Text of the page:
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2003-03-03 STG-001
Stagecoach Group

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Stagecoach group condemns unnecessary RMT guards dispute


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Stagecoach Group

Stagecoach group condemns unnecessary RMT guards dispute
_______________________________________________________________


date
3 March 2003
source Stagecoach Group
type Press release



Stagecoach Group warned today (3 March 2003) that a proposal by the RMT to take industrial action across most of Britain’s rail network over the role of the guard is unnecessary and will not in itself improve railway safety.

The company, which operates South West Trains, the UK’s biggest franchise, as well as Island Line, said the RMT was not following the agreed industry process for addressing safety issues by balloting members for strike action over the issue.

A number of risk assessments prepared on behalf of the Association of Train Operating Companies have already concluded that the changes proposed by the RMT are less safe than the existing rules.

Railway Safety has already rejected the first joint submission from RMT and GNER for a rule change, because the approach did not follow the industry process and is not supported by safety justification.

Stagecoach also reaffirmed that it intends to retain guards on all its passenger trains, which many other operators have withdrawn, because it believes railway safety should also extend to the security of passengers.

Graham Eccles, Executive Director Rail at Stagecoach Group, said: “Safety is the absolute priority on our passenger rail franchises. We will not propose or support a change to the rules that we believe would worsen the safety of our railway operations, despite the fact that other companies may be prepared to do so for their own purposes.

“We have given the RMT our written assurance that we intend to retain guards on all our passenger trains. Most other train operating companies in London and the South East run ‘driver-only operated’ trains without a guard. Stagecoach believes guards have a key safety role in terms of passenger security and, despite the significant additional operational costs, we employ them on our services.

“There is absolutely no need for industrial action at either South West Trains or Island Line, despite our disagreement with the position of the RMT. There is no threat to the livelihood or earnings of any of our people, nor is there any threat to the safety of our railway operations in either the short-term or the long-term.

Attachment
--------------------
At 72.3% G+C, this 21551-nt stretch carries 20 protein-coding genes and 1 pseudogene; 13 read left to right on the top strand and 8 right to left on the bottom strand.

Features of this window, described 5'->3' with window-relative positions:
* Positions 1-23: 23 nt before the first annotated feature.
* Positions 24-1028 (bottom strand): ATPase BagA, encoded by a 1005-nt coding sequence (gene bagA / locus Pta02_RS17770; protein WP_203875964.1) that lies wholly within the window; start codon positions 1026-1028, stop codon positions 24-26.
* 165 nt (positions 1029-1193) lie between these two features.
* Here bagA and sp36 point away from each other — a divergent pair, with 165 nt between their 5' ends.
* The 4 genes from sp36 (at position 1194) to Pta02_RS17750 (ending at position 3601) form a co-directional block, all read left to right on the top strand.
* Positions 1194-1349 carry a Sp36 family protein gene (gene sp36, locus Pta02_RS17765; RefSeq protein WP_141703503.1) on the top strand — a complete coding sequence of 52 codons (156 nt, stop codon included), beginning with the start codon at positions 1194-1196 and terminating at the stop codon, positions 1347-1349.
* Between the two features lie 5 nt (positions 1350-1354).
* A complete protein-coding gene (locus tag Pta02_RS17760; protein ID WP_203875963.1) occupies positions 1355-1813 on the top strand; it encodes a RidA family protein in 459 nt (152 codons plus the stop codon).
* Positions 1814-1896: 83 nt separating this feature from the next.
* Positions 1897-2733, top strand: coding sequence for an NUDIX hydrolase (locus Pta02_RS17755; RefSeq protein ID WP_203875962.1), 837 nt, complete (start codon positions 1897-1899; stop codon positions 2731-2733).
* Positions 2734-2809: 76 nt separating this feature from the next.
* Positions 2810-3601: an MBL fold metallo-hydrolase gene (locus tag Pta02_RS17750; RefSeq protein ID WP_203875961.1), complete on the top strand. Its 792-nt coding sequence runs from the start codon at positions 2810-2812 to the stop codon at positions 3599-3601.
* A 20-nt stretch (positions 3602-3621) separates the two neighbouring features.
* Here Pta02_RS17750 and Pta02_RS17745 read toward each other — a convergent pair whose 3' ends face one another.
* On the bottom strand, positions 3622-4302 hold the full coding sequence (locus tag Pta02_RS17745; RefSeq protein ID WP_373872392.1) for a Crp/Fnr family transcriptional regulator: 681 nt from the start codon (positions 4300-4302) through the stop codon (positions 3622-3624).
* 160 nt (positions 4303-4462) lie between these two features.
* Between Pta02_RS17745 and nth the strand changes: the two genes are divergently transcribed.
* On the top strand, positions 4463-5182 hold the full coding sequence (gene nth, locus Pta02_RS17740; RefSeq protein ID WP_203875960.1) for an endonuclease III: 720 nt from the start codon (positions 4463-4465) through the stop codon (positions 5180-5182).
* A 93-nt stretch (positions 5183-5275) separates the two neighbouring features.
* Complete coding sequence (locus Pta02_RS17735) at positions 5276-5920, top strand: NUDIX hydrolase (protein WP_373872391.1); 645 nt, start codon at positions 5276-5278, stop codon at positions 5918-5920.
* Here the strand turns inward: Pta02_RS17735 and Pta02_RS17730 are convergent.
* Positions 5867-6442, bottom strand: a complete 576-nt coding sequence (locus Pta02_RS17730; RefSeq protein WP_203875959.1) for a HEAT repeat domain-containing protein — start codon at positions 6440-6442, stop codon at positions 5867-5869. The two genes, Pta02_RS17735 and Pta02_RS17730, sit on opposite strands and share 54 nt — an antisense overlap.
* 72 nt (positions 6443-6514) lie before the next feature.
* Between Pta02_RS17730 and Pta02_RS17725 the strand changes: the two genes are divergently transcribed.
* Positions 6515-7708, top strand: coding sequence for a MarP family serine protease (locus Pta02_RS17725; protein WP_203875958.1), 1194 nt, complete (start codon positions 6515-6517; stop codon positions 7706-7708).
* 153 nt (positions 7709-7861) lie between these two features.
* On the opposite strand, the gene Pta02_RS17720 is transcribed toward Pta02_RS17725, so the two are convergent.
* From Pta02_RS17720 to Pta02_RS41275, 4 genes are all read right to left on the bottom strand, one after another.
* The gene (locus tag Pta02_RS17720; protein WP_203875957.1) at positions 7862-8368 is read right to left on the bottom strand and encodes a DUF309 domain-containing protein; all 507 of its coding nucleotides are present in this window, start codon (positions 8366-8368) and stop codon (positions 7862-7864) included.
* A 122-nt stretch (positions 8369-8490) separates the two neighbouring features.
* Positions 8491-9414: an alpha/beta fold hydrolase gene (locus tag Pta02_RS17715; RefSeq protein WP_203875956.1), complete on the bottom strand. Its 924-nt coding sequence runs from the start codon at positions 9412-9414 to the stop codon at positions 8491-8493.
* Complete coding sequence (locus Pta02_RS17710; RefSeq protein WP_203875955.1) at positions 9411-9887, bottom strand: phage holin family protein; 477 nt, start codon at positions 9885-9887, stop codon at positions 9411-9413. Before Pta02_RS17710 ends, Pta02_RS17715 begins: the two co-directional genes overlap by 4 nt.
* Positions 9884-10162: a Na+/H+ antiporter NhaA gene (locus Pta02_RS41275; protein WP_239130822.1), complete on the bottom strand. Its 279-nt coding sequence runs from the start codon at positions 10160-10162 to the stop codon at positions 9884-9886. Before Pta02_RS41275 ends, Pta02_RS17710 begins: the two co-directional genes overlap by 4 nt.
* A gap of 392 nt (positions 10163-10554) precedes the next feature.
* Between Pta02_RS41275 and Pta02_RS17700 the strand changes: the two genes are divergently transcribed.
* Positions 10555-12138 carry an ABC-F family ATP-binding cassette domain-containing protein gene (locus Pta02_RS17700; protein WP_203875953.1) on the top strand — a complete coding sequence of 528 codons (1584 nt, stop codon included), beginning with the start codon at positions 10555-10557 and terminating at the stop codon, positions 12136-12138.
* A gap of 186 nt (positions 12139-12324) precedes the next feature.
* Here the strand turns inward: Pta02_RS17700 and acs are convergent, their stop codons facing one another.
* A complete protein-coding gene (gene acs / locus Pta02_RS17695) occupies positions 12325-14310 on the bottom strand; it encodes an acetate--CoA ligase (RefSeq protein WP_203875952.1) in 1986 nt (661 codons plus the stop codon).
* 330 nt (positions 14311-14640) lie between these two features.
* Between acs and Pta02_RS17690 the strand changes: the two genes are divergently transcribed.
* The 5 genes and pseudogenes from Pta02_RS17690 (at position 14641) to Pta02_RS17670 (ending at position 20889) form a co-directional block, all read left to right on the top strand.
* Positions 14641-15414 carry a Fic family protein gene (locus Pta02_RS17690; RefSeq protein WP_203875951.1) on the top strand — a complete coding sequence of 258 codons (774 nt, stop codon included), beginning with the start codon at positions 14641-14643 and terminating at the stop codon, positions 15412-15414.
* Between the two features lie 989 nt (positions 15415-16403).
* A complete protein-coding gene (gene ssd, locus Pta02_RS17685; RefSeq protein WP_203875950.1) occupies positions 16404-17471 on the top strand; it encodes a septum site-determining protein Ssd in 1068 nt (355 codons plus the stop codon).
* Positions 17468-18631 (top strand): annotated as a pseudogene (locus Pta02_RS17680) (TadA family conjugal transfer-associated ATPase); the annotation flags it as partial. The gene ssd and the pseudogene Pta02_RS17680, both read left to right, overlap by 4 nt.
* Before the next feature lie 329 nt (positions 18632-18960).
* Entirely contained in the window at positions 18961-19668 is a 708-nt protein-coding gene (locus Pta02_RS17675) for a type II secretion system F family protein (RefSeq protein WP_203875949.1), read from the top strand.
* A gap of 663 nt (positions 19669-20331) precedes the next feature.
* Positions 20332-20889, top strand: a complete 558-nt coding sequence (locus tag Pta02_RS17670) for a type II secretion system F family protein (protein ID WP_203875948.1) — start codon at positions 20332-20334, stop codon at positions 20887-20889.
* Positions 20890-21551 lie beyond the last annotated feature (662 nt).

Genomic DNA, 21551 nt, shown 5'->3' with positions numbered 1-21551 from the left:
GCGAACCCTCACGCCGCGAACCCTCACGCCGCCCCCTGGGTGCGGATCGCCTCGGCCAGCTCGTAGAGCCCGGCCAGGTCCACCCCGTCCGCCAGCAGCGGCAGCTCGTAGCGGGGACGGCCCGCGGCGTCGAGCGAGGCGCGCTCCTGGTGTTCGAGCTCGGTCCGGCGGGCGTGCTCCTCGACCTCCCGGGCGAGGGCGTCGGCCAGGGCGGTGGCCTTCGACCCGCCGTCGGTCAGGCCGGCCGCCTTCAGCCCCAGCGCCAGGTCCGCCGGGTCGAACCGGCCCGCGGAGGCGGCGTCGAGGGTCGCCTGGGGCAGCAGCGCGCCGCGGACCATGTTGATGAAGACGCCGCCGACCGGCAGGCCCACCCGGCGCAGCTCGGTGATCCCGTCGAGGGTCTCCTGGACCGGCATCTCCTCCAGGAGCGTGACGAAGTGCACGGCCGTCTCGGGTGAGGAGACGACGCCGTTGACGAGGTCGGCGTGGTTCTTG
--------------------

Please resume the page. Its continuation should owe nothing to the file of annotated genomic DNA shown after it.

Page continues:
“We would urge the RMT and other train operating companies to follow the industry process designed to ensure continuously improving railway safety. If Railway Safety, the body responsible for these issues, makes any changes to the rules on the role of the guard, we will abide by their decision and the new rules.”

Mr Eccles added: “If we are faced with strike action, Stagecoach will operate as many of its train services as possible using other fully trained and competent staff in place of guards. We will also supplement those train services that do run with an extensive bus and coach operation.”

ENDS

For further information, please contact:

Graham Eccles, Executive Director Rail, Stagecoach Group, 01738 442111
Steven Stewart, Head of Media and Public Affairs, Stagecoach Group, 01738 442111
John Kiely, Smithfield Financial, 0207 360 4900

NOTE TO EDITORS

The dispute between the RMT and train operators over the “role of the guard” is a national issue, which has running since 1997. The RMT want to reverse some safety rule changes implemented by Railway Safety in 1997 that transferred some of the guard’s operational duties in case of an emergency to the driver of the train, allowing the Guard to remain with the train in most circumstances to care for the passengers.

Railway Safety has declined to reverse these safety rules because a series of independent risk assessments has shown that the changes have enhanced safety and it would be wrong to return to a less safe state.

There is a process within the railway industry for proposing changes to the safety rules. Any member of the railway group, including its trades unions, can propose changes to safety rules by setting out the details and the safety justification, normally in the form of a quantified risk assessment. Railway Safety will then evaluate the proposals, consult the industry and then act in the best interests of the safety of the passengers and people who work in the industry.



Railhub Archive ::: 2003-03-03 STG-001





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